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Is the NCC being sabotaged?

Commissioner and insider cry foul play.

The National Consumer Commission’s (NCC) outspoken Commissioner has once again lambasted the state department that holds power over her office.

Speaking in an interview with Moneyweb last week Mamodupi Mohlala-Mulaudzi suggested that the Department of Trade and Industry (dti) has effectively put the NCC under administration while it seeks to limit the effectiveness of the office to protect business interests.

Tensions between Mohlala-Mulaudzi and the dti have been well publicised and her contract is due to expire in September.

Mohlala-Mulaudzi’s account comes after a highly reputable source in government told Moneyweb that the dti was attempting to sabotage the NCC owing both to a conflict of interest between the mandates of the two organisations and as a result of a personality conflict between Mamodupi and the dti Director General, Lionel October.

According to Mohlala-Mulaudzi a string of “investigations” launched by the dti into the NCC, as well as the imposition of stringent financial controls combined with under-funding, have undermined her office’s ability to function.

She goes as far as to claim that controls imposed by the dti are in breach of Public Finance Management Act (PFMA).

These included a monthly, as opposed to quarterly, budget allocation which have since been extended to include limitations on how the commissioner is allowed to spend her money.

“What they have decided to do is to give us our allocation on a month by month budget … When they realised that this didn’t (influence) the work of the Commission they changed their tact and said ‘they are only going to give us money for certain restricted items’.”

These “restricted items” are said to include basic expenses such as salaries and cleaning services but exclude money for legal fees and consultants according to Mohlala-Mulaudzi.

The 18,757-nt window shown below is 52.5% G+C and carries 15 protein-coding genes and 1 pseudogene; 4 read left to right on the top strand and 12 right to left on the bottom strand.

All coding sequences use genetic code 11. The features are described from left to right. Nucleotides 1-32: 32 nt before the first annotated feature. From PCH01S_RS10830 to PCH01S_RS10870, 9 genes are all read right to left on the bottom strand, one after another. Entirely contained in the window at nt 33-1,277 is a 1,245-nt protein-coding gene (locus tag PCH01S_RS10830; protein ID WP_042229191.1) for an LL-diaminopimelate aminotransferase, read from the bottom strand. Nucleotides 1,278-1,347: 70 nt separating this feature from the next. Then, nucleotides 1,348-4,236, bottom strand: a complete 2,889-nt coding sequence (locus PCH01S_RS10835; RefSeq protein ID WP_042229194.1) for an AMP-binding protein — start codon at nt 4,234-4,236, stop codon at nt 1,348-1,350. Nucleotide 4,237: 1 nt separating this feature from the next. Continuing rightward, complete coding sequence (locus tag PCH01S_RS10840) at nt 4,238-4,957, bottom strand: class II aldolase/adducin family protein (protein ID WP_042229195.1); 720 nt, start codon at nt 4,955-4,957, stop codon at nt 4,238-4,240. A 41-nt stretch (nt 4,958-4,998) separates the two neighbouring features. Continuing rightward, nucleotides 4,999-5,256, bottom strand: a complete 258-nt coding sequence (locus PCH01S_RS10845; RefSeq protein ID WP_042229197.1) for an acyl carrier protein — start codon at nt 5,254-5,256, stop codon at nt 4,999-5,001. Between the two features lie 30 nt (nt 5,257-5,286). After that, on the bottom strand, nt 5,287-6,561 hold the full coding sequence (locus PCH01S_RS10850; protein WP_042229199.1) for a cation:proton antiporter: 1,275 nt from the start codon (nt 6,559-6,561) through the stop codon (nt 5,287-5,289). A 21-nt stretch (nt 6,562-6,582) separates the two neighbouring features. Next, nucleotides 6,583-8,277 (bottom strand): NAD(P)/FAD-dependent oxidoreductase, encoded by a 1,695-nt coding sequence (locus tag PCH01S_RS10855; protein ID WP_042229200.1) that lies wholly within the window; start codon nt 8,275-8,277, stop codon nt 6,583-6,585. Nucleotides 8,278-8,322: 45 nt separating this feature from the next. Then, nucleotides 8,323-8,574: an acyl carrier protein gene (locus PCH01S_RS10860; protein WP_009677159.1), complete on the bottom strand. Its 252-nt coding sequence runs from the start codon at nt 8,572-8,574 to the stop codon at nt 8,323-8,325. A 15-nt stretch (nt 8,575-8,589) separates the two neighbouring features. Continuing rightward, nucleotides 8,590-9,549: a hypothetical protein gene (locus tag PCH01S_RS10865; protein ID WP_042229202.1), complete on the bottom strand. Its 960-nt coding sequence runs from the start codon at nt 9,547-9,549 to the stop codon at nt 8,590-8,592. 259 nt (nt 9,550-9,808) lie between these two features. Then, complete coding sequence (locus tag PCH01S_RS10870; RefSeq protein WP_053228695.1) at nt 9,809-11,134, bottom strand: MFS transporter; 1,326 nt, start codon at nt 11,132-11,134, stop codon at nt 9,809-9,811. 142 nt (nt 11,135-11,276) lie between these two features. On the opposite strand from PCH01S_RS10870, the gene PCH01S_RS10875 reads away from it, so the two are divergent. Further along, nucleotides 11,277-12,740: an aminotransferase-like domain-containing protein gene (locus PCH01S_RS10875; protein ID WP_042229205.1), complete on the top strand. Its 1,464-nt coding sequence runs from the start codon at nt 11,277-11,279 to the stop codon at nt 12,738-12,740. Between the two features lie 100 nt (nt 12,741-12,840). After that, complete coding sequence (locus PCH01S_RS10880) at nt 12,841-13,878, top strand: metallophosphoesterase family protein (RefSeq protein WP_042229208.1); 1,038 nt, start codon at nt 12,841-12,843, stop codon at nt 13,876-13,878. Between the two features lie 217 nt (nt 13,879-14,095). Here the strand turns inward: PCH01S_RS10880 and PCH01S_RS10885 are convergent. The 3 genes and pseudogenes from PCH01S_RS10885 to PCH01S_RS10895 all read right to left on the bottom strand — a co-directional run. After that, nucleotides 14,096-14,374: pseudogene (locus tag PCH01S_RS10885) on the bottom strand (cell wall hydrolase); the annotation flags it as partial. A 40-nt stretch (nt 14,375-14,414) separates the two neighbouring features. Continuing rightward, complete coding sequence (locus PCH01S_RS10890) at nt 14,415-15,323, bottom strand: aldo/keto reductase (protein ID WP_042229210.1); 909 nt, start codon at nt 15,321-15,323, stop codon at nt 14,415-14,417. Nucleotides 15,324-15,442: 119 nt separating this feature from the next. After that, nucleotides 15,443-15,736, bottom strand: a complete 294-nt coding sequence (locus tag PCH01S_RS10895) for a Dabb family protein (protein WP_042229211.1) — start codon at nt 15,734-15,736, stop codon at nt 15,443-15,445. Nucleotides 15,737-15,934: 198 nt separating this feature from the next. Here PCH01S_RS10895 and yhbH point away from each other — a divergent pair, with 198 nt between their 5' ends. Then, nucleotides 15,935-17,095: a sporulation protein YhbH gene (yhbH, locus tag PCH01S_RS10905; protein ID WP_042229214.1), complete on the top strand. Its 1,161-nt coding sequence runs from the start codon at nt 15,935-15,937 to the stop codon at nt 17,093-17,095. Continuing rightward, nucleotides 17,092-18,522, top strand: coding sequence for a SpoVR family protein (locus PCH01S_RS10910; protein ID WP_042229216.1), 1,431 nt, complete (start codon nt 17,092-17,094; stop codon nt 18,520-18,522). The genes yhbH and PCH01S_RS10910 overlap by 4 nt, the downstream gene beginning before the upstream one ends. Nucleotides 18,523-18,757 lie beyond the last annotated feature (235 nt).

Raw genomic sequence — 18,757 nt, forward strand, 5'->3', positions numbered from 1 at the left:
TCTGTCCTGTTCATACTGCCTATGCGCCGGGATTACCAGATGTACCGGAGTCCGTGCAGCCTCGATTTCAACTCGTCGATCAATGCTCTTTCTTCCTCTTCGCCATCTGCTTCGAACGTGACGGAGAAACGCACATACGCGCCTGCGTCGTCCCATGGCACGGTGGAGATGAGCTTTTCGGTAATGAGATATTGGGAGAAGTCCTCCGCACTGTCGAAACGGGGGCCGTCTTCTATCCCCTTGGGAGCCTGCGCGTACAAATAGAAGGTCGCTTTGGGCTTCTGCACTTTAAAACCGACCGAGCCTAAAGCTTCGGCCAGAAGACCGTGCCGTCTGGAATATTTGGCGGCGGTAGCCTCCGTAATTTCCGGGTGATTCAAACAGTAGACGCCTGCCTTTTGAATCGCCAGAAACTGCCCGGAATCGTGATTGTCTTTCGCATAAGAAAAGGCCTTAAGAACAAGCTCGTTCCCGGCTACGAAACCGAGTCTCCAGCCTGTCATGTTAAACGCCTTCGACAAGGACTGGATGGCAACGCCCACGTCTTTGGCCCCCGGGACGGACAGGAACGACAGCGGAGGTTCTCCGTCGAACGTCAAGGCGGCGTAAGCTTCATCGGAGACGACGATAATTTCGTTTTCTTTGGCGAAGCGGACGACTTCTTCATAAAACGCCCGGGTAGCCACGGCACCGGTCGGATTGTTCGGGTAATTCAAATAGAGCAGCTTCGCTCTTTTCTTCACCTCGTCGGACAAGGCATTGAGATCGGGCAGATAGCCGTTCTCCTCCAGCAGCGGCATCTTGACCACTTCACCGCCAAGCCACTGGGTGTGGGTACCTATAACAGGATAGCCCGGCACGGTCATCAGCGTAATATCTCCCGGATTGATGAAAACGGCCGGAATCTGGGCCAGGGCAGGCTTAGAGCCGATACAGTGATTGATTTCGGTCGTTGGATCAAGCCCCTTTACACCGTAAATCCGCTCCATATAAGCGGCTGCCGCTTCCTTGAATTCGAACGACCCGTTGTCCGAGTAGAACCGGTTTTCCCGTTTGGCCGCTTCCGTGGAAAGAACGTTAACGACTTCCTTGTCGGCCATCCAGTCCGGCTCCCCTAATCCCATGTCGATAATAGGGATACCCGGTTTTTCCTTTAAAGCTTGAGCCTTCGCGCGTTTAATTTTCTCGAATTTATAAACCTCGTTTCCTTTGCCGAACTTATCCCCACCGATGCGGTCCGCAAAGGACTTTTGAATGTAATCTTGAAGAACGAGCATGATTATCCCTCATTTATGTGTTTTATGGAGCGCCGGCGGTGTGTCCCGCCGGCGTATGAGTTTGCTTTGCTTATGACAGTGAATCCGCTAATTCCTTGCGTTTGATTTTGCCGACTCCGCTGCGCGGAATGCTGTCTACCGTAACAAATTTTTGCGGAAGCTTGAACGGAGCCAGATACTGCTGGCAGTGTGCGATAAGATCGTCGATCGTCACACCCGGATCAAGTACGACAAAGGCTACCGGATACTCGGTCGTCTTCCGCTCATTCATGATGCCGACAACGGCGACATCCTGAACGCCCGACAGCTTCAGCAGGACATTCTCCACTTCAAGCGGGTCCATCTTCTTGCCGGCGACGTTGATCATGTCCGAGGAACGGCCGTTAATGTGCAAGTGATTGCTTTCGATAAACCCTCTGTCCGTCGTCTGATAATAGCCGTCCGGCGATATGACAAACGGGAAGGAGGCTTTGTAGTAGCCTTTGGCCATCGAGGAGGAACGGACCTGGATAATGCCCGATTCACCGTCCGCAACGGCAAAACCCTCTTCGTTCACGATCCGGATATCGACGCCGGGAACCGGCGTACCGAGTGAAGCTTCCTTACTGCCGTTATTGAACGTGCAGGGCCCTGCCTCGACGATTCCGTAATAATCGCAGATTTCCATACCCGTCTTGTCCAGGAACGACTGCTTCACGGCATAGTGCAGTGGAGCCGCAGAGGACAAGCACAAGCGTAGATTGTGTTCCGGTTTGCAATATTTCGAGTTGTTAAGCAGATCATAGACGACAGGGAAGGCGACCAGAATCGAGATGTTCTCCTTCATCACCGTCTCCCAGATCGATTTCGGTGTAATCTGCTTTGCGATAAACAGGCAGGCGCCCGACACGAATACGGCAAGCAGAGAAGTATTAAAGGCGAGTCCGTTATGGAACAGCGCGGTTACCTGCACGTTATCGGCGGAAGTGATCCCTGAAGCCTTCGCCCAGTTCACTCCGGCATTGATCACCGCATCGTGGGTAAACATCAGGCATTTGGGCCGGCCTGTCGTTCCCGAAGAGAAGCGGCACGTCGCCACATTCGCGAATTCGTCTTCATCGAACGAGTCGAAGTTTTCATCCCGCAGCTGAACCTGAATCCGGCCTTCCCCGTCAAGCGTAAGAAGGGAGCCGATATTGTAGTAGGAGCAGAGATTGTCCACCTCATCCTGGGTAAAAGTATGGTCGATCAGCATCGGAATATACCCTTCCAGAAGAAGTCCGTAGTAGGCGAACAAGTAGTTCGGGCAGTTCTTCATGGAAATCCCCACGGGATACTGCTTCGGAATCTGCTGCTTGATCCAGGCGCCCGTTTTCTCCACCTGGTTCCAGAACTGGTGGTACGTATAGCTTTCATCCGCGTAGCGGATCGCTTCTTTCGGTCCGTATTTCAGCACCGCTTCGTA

Where such extraneous expenses are incurred the NCC is then required to invoice the dti, motivating the reasons for the spending.

However, said Mohlala-Mulaudzi, the last set of invoices sent to the dti two weeks prior to the interview, have still not been paid.

As the PFMA requires state bodies to repay suppliers within 30 days, the lag in payment as a result of the measure is forcing the NCC to breach dictates of the act.

Further, “the dti is flouting the provisions of the PFMA because what they are doing is going and procuring goods on behalf of an entity which in law should be a separate legal entity and we should go and do our own procurement,” she said.

“I would like to challenge the dti to indicate which other entity has been subjected to this kind of practice …

“It can only point to the fact that we are stepping on toes … (and) we may be making noises that are making business uncomfortable.”

When asked to comment on the matter, the dti provided Moneyweb with a copy of a letter authored by October in dated March last year and addressed to Mohlala-Mulaudzi, in which it was advised that dti is compelled to ensure that the NCC has “implemented effective, efficient and transparent financial management and internal control systems before any funds can be transferred.”

The dti did not respond to further questions at the time of going to print.


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ZAR / Euro



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